June 4th 1984
The Thriving dominant khalsa
"At about 4 a.m. in the early hours of the morning of June 4, the regular Army attack started with a 25-pounder which fell in the ramparts of the Deori to the left of Akal Takht Sahib with such a thunder that for a few moments I thought that the whole complex had collapsed... Thereafter, every second the ferocity of firing increased” - Devinder Singh Duggal, who oversaw the Sikh Reference Library located inside Sri Darbar Sahib.
The desperate invading force retorts to firing mortar shells and poisonous gas canisters inside Sri Darbar Sahib and Sri Akal Takhat, targeting civilians to demoralise Sikh resistance and create chaos. The Khalsa Fauj maintain their positions and resolve, dominating the pitched battles between Indian forces who came willing to kill but unprepared for the unfavorable odds with which they gambled their own lives. Seven divisions of the Indian army were deployed and all the three wings of the Indian armed forces – Army, Navy and Air Force.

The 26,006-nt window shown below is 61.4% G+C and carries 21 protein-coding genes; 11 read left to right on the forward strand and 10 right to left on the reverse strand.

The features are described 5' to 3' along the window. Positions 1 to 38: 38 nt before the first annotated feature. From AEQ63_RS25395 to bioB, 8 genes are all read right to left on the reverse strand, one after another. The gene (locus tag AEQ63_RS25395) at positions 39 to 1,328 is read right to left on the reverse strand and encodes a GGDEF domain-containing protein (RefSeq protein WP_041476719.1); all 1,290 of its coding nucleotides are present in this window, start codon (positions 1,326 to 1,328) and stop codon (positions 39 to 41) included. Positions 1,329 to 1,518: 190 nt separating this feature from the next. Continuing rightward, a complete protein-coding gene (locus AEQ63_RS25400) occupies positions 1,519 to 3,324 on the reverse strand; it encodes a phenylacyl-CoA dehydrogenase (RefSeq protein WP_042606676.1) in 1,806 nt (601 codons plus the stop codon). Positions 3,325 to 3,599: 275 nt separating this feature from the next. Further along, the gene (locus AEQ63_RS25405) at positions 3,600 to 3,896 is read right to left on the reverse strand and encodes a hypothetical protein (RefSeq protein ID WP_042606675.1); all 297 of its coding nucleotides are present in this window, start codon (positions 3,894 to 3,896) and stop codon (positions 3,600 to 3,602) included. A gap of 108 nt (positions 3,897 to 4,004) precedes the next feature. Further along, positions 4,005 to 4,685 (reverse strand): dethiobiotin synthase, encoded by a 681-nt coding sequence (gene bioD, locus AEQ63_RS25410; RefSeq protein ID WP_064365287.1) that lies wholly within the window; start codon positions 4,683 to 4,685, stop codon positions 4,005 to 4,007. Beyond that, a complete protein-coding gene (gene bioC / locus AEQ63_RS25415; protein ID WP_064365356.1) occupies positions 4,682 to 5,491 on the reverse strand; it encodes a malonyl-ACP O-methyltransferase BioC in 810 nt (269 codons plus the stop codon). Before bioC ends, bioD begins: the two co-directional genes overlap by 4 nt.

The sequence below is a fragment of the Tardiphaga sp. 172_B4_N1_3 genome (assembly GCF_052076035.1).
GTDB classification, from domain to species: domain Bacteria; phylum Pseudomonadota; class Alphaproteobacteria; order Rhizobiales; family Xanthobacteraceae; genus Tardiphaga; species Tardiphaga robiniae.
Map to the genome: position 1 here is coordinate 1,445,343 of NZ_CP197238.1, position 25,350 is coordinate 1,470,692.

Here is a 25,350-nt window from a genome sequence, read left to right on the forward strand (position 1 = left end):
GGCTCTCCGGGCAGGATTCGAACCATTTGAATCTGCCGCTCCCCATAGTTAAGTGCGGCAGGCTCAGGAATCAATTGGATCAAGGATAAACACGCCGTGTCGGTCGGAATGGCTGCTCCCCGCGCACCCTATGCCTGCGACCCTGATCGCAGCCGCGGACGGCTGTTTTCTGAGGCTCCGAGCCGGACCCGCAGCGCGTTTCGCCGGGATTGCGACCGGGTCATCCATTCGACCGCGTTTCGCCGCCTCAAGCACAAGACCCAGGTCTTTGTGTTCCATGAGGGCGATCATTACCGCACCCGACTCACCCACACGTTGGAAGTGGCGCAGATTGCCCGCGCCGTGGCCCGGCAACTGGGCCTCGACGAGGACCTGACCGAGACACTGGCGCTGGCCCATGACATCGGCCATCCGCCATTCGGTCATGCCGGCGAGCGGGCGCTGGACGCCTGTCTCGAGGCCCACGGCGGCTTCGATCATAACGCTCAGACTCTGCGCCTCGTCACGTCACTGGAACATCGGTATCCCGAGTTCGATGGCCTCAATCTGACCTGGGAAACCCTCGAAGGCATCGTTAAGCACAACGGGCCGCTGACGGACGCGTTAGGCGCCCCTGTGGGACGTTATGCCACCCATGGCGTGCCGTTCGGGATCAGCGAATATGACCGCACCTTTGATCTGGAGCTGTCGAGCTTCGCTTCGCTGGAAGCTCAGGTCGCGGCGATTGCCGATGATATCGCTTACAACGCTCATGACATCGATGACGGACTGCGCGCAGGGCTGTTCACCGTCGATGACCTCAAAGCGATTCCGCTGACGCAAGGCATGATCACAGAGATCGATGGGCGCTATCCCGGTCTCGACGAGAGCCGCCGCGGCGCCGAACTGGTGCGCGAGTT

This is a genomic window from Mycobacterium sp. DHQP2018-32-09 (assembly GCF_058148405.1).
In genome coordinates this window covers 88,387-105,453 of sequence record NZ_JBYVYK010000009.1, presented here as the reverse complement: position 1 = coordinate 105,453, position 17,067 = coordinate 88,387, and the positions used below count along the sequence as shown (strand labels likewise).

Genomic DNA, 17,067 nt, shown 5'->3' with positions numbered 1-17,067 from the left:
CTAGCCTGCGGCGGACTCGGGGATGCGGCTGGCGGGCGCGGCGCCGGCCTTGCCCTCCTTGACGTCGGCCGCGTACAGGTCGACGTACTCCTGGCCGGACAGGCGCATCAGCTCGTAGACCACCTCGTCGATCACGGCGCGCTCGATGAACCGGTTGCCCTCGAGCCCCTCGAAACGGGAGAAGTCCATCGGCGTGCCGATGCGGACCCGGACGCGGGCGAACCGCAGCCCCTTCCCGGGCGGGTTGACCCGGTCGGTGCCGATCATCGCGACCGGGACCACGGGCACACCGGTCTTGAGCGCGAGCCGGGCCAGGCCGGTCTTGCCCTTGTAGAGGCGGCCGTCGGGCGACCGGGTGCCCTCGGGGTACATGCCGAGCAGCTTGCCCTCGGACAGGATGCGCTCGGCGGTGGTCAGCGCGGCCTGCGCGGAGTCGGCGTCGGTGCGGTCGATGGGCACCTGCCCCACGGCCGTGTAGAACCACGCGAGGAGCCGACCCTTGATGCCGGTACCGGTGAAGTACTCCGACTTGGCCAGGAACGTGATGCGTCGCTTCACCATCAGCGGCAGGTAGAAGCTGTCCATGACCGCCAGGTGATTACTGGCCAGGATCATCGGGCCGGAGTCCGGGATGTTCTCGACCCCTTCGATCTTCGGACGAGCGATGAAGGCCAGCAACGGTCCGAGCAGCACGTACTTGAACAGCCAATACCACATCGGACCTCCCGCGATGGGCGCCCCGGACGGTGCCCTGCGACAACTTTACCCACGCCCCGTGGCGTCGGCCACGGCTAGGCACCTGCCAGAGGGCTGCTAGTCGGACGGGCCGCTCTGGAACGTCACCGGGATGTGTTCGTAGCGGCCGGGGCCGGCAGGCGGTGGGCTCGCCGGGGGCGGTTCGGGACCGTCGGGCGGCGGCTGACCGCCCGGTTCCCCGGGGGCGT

Under immense political pressure, suffering further casualties along with the growing threat from Sikhs across Punjab, the Indian forces utilise heavy artillery and request support of main battle tanks. While the Indian forces had 15,000 soldiers for the main assault, heavy weapons, complete provisions, and an additional 35,000 soldiers in reserve, the Khalsa Fauj, numbering less than 300, whose water supply had been cut off, were thriving off dried chickpeas and Gurus Kirpa.